Writing in the December issue of American Political Science Review, they note that a system in which “diverse constituency groups and public officials impose policies on local schools” inherently limits the on-site authority the effective-schools movement seeks to promote:
It is easy to say ... that schools should have greater autonomy or that principals should be stronger leaders. But these sorts of reforms are incompatible with the “one best system” and cannot succeed.
Politicians and bureaucrats have little incentive to move forcefully in these directions. Their careers are tied to their own control over the schools, and they are unavoidably responsive to well-organized interests that have stakes in the system’s capacity to impose higher-order values on the local schools. Restricting autonomy is what democratic control is all about.
It is also about power, about who gets to have how much say in the control of schools. Reformist notions that the various actors should work together in the best interest of the schools are doomed by the institutions of democratic control, which guarantee conflict of interest, struggle for advantage, and resort to formally enforced “cooperation.’'
Reforms calling for even the simplest changes--testing veteran teachers for minimum competence, say--will normally fail if they threaten established interests. Their bearing on school effectiveness has little to do with their political feasibility. ...
The public schools cannot be anything we might want them to be. They must take organizational forms compatible with their surrounding institutional environments.
It may well be, then, that the key to school improvement is not school reform, but institutional reform--a shift away from direct democratic control.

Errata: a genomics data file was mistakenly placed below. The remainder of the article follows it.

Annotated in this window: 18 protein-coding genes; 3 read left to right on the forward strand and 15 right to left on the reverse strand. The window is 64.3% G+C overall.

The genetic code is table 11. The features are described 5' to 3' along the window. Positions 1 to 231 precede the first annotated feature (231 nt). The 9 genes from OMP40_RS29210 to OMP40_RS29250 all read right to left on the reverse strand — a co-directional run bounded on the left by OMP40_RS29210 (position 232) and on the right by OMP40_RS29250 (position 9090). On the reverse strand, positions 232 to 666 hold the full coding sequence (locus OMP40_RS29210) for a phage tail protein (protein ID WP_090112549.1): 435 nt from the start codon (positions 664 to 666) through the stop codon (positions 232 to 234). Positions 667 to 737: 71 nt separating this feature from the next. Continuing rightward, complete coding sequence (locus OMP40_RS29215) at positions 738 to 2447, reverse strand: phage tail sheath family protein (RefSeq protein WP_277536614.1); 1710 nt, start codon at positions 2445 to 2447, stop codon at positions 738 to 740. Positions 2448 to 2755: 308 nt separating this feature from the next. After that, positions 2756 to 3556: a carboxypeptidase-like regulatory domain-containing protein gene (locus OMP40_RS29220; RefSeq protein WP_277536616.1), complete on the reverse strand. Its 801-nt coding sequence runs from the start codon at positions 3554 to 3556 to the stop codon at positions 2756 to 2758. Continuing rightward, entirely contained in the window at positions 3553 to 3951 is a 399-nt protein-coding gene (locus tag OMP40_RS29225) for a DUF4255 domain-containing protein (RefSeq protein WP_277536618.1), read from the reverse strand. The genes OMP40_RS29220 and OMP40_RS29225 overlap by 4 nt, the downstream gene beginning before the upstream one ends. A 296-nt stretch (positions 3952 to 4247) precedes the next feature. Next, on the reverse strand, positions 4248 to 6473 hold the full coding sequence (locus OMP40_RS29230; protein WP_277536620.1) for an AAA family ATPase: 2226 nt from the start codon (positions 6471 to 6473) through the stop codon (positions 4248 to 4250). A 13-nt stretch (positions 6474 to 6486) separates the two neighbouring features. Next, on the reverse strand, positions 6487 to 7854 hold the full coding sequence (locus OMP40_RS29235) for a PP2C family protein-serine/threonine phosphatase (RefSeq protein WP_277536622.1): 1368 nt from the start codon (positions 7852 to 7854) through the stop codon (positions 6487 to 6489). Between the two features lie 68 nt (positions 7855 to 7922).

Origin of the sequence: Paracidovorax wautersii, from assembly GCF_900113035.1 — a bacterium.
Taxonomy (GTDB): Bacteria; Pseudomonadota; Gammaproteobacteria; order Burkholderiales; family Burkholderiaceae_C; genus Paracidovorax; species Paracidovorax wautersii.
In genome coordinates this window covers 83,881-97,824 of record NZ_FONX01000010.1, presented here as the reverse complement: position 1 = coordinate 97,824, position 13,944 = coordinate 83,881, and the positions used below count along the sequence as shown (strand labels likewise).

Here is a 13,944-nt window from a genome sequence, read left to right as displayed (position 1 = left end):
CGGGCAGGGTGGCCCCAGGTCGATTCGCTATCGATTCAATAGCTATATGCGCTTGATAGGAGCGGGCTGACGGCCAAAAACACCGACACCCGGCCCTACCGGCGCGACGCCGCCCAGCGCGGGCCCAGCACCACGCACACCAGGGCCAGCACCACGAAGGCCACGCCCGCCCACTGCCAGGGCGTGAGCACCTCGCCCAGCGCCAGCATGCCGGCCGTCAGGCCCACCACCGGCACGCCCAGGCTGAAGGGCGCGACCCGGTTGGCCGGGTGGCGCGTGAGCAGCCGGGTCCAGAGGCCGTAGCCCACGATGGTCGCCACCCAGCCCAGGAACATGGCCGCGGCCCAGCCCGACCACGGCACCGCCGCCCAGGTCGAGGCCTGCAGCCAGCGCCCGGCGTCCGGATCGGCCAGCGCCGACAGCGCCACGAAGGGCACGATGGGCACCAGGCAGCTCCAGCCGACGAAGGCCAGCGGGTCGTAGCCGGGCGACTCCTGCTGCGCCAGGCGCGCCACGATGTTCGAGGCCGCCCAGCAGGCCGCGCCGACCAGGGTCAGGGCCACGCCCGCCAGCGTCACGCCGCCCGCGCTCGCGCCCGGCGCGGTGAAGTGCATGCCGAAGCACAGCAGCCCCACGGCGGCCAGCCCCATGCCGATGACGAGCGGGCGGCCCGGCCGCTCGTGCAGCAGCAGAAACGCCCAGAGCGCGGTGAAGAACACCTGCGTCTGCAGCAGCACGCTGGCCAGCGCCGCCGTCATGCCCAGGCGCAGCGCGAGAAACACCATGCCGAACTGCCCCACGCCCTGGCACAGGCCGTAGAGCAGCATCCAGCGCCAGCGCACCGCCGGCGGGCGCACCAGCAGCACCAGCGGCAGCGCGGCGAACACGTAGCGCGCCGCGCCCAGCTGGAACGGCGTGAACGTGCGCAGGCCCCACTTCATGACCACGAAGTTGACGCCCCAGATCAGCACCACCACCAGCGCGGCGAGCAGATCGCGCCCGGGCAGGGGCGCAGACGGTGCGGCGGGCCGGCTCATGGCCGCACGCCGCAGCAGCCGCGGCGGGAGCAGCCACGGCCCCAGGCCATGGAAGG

In the winter issue of University of Chicago Magazine, a veteran teacher, Loretta A. Hawkins, suggests that a student’s potential should not be judged by poor achievement in the past--especially if that record has been shaped by conditions beyond the child’s control.
Ms. Hawkins, a poet and writer who has taught in the Chicago schools for 22 years, uses her own experience as a 5th grader who learned to read for the first time only when she was fitted for glasses to make the case that there is a possibility of transformation, even for children who seem beyond help:
My childhood experience taught me well. It made me understand that if a student stands before me intellectually ignorant, verbally incoherent, physically filthy, socially belligerent, and spiritually defeated, then that is my given. That is my student.
And one thing is certain: He did not create himself, nor, probably, his own pitiful conditions. ... We cannot, in the classroom, make the victim feel guilty for having been victimized.
I shudder to think what would have become of me had my mother, to whom I am forever grateful, not bought me glasses. Or what if, instead of passing me on probation, my 4th-grade teacher had flung me into an educable-mentally-handicapped pit?
Napoleon, in a moment of insight, said, “The human race is governed by its imagination.” And so it seems. I imagine or perceive my students as intelligent, good, and valuable beings. I am convinced that if I can convince them that that is true, then I can teach them anything.
High-school students’ lack of interest in learning can be traced to educators’ and parents’ “uncritical acceptance of institutional arrangements that do not adequately recognize and reward student effort and achievement,” John H. Bishop of Cornell University’s center for advanced human-resource studies writes in the January-February issue of Educational Researcher.
A counterproductive system of rewards for academic success, he argues in the following excerpt, results in peer pressure against serious study:
The primary reason for peer pressure against studying is that pursuing academic success forces students into a zero-sum competition with their classmates. Their achievement is not being measured against an absolute external standard.